-- CNN The Situation Room August 28, 2007
In the same 2007 report, O’Brien served up some campaign soundbites from the Democratic presidential candidates and contrasted them with the Bush administration’s “damaged” reputation post-Katrina.
O'BRIEN: The White House says it's living up to its responsibility. But the government's response to Katrina damaged Mr. Bush politically, giving Democrats running for president plenty of ammunition.
-- CNN The Situation Room August 28, 2007
Producing a Sympathetic, One-Sided Documentary on LGBT Activists
In 2010, CNN aired a one-hour special “Gary and Tony Have a Baby” about two gay activists who traveled to Canada to get “married” and then embarked on a quest to become biological fathers via an egg donor and a surrogate mother. O’Brien’s sympathetic documentary told their story as they struggled with court battles and gaining acceptance in society – but did not interview anyone from the other side of the issue.
MICHAEL JENSEN, AfterElton.com: Is this just their story or is "the other side" represented here?
O'BRIEN: We tell their story very organically. They are activists and there are times when their activism brings them into contact with those that oppose them and we show that. But we don't go out and solicit opinions from those against gay parents.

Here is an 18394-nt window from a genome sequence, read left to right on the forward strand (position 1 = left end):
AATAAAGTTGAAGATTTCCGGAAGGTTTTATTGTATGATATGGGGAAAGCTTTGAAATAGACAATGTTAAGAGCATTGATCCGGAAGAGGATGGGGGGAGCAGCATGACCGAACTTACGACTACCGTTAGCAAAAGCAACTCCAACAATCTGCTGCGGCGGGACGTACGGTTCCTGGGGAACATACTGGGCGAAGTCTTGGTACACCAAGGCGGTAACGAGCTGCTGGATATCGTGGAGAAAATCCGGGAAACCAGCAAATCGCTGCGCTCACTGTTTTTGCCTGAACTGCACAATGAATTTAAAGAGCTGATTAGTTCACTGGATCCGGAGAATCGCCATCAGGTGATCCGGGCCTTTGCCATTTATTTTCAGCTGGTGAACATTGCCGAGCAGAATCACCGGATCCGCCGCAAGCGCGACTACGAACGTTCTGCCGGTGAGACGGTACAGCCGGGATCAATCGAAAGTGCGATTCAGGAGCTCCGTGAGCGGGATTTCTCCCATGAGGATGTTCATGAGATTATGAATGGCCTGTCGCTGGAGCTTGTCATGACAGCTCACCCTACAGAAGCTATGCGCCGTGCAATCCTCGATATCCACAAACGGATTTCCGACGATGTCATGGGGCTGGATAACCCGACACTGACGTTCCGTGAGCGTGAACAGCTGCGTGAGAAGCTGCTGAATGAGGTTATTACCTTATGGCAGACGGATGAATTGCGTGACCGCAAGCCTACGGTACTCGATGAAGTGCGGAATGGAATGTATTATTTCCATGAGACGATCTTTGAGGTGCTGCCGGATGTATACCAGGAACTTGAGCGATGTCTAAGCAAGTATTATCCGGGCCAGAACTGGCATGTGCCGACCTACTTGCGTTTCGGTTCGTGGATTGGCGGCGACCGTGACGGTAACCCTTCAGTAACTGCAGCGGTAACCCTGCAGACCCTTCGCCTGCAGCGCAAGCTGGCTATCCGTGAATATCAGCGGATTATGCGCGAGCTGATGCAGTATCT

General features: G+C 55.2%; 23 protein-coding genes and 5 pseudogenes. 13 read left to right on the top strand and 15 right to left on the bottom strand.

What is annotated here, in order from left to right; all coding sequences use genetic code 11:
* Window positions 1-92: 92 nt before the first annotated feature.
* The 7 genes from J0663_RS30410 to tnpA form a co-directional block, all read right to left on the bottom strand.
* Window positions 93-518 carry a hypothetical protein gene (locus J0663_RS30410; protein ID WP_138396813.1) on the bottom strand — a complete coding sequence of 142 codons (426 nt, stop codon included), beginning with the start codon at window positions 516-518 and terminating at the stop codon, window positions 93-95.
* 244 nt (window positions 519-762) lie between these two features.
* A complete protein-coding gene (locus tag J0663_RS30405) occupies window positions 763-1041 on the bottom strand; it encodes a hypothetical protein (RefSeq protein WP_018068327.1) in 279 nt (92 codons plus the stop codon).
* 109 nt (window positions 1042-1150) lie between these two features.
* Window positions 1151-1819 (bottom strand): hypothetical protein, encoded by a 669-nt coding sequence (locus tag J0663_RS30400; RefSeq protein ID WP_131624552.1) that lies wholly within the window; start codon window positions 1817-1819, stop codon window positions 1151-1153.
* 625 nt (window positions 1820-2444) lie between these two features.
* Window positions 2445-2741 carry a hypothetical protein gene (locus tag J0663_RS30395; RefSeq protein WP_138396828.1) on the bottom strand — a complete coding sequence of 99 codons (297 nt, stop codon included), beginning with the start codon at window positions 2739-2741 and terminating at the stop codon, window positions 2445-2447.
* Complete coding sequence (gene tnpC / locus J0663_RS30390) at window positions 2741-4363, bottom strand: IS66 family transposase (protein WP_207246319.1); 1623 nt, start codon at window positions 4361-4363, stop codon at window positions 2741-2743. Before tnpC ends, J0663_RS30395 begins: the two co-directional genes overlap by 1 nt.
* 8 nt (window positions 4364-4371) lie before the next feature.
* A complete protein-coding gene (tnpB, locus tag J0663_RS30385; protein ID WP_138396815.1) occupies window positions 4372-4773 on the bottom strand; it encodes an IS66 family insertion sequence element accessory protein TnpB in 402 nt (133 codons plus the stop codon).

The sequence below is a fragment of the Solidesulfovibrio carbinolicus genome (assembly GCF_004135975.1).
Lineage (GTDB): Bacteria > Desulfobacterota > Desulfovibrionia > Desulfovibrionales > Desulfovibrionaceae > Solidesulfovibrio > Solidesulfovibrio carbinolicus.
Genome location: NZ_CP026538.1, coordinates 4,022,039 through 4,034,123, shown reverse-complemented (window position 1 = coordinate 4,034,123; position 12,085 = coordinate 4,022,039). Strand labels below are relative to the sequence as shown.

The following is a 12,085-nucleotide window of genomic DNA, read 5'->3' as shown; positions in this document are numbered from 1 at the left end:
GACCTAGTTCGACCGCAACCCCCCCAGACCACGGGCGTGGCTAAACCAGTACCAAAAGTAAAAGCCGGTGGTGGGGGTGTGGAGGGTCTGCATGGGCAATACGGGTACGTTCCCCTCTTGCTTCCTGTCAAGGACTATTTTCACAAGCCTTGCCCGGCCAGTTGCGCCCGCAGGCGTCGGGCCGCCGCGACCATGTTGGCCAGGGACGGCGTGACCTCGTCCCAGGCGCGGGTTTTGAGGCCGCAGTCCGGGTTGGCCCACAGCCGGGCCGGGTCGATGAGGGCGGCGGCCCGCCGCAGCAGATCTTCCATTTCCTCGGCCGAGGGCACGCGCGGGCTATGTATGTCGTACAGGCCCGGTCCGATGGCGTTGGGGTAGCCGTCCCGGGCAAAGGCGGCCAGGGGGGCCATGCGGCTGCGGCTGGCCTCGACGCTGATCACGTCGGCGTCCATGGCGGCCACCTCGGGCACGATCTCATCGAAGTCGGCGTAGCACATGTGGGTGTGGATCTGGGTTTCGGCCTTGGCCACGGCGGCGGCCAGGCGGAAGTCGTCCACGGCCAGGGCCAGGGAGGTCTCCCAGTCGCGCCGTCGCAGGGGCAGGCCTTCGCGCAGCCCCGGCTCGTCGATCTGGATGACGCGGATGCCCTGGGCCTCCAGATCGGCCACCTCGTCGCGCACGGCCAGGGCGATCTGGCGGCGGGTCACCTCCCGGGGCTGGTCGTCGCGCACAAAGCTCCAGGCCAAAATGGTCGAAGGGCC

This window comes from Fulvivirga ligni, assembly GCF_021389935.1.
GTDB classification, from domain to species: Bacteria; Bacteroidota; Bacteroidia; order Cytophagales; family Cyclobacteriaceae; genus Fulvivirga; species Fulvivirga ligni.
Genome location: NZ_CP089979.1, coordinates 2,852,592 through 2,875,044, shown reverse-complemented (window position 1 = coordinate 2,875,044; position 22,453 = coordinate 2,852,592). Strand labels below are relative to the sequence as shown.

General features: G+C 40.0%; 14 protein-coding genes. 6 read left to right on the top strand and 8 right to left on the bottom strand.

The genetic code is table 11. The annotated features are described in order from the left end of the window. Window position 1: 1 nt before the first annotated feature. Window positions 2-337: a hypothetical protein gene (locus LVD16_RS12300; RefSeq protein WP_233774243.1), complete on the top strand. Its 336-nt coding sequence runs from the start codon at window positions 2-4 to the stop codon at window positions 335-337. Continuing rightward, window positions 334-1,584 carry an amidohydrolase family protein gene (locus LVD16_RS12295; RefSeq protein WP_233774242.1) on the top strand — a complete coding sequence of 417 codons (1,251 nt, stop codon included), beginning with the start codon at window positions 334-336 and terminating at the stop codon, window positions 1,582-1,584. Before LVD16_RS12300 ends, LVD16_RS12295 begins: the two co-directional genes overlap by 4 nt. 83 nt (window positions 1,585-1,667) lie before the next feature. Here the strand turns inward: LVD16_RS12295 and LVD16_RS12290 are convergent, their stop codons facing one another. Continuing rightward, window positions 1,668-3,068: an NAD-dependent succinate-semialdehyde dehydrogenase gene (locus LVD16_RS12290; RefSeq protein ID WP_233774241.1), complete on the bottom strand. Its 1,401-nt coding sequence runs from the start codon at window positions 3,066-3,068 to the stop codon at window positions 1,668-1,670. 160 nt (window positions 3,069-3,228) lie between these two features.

-- O’Brien in an interview with pro-gay blog AfterElton.com, published on May 5, 2010
Forget the Free Market; Let’s Have a National Price Cap on Gas…
Amidst the sharply rising gas prices in the wake of Hurricane Katrina, O’Brien asked the Energy Secretary if he would put a cap on the price of gas nationwide.
O’BRIEN: What can you, and what can the President do, to help people, because the prices are clearly spiraling out of control?...What about a national price cap? There are some people who say, gas is going to cost us $3 a gallon, the average will be $3 a gallon by the end of the week — by next week. What about a national price cap?
— CNN’s Soledad O’Brien to Secretary of Energy Samuel Bodman on American Morning, August 31, 2005
…But If Gas Prices Fall, It Could Be a Republican Conspiracy
Late in 2006, O’Brien borrowed from internet conspiracy theories and bizarrely suggested that falling gas prices could be the result of a conspiracy by President Bush and a Republican Congress.
O’BRIEN: Ahead this morning, is there a conspiracy behind the drop in gas prices? Bloggers say there is something fishy going on....
ALI VELSHI, CNN correspondent: With a little more than six weeks to the mid-term elections, the blogs are buzzing with other theories. Are lower gas prices a Republican plot? This blogger wonders if Republicans are trying to soften voters, who have spent the last year angry about high prices.... Could President Bush have had anything to do with plummeting gas prices?
— CNN’s American Morning, September 25, 2006.